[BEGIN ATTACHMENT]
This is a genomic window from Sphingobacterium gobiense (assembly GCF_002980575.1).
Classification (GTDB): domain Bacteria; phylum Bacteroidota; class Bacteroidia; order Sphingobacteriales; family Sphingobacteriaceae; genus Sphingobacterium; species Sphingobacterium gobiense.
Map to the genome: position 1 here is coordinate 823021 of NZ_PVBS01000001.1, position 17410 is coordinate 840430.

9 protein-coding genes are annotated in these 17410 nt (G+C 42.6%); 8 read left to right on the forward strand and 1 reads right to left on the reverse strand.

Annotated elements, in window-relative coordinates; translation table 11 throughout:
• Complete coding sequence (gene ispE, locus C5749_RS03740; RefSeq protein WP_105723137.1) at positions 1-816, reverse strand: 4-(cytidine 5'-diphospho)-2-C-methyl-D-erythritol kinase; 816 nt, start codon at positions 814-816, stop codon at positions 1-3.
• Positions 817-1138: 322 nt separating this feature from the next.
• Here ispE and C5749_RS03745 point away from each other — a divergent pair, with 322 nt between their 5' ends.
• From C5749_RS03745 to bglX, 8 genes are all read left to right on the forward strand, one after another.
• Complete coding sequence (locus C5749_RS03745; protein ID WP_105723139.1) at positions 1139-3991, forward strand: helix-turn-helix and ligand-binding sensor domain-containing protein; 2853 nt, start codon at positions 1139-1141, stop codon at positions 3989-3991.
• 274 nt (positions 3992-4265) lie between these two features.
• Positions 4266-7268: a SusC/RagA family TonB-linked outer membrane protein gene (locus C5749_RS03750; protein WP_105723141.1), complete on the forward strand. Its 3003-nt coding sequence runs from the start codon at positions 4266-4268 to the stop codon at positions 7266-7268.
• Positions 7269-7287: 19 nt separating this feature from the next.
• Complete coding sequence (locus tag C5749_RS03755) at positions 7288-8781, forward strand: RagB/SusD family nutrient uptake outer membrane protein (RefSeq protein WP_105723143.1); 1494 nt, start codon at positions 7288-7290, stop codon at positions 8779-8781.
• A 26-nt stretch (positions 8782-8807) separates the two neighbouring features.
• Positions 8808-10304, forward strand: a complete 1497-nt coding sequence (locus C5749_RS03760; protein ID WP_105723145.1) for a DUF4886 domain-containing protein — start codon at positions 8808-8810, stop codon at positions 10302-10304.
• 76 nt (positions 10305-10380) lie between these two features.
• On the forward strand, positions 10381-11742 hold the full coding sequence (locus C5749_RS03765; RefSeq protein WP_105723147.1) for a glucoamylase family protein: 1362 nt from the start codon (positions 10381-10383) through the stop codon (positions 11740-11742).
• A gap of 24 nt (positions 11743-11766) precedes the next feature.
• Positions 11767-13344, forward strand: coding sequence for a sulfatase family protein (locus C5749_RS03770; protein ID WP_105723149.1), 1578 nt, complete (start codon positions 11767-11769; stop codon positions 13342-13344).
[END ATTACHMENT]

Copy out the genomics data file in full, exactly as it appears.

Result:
This is a genomic window from Sphingobacterium gobiense (assembly GCF_002980575.1).
Classification (GTDB): domain Bacteria; phylum Bacteroidota; class Bacteroidia; order Sphingobacteriales; family Sphingobacteriaceae; genus Sphingobacterium; species Sphingobacterium gobiense.
Map to the genome: position 1 here is coordinate 823021 of NZ_PVBS01000001.1, position 17410 is coordinate 840430.

9 protein-coding genes are annotated in these 17410 nt (G+C 42.6%); 8 read left to right on the forward strand and 1 reads right to left on the reverse strand.

Annotated elements, in window-relative coordinates; translation table 11 throughout:
• Complete coding sequence (gene ispE, locus C5749_RS03740; RefSeq protein WP_105723137.1) at positions 1-816, reverse strand: 4-(cytidine 5'-diphospho)-2-C-methyl-D-erythritol kinase; 816 nt, start codon at positions 814-816, stop codon at positions 1-3.
• Positions 817-1138: 322 nt separating this feature from the next.
• Here ispE and C5749_RS03745 point away from each other — a divergent pair, with 322 nt between their 5' ends.
• From C5749_RS03745 to bglX, 8 genes are all read left to right on the forward strand, one after another.
• Complete coding sequence (locus C5749_RS03745; protein ID WP_105723139.1) at positions 1139-3991, forward strand: helix-turn-helix and ligand-binding sensor domain-containing protein; 2853 nt, start codon at positions 1139-1141, stop codon at positions 3989-3991.
• 274 nt (positions 3992-4265) lie between these two features.
• Positions 4266-7268: a SusC/RagA family TonB-linked outer membrane protein gene (locus C5749_RS03750; protein WP_105723141.1), complete on the forward strand. Its 3003-nt coding sequence runs from the start codon at positions 4266-4268 to the stop codon at positions 7266-7268.
• Positions 7269-7287: 19 nt separating this feature from the next.
• Complete coding sequence (locus tag C5749_RS03755) at positions 7288-8781, forward strand: RagB/SusD family nutrient uptake outer membrane protein (RefSeq protein WP_105723143.1); 1494 nt, start codon at positions 7288-7290, stop codon at positions 8779-8781.
• A 26-nt stretch (positions 8782-8807) separates the two neighbouring features.
• Positions 8808-10304, forward strand: a complete 1497-nt coding sequence (locus C5749_RS03760; protein ID WP_105723145.1) for a DUF4886 domain-containing protein — start codon at positions 8808-8810, stop codon at positions 10302-10304.
• 76 nt (positions 10305-10380) lie between these two features.
• On the forward strand, positions 10381-11742 hold the full coding sequence (locus C5749_RS03765; RefSeq protein WP_105723147.1) for a glucoamylase family protein: 1362 nt from the start codon (positions 10381-10383) through the stop codon (positions 11740-11742).
• A gap of 24 nt (positions 11743-11766) precedes the next feature.
• Positions 11767-13344, forward strand: coding sequence for a sulfatase family protein (locus C5749_RS03770; protein ID WP_105723149.1), 1578 nt, complete (start codon positions 11767-11769; stop codon positions 13342-13344).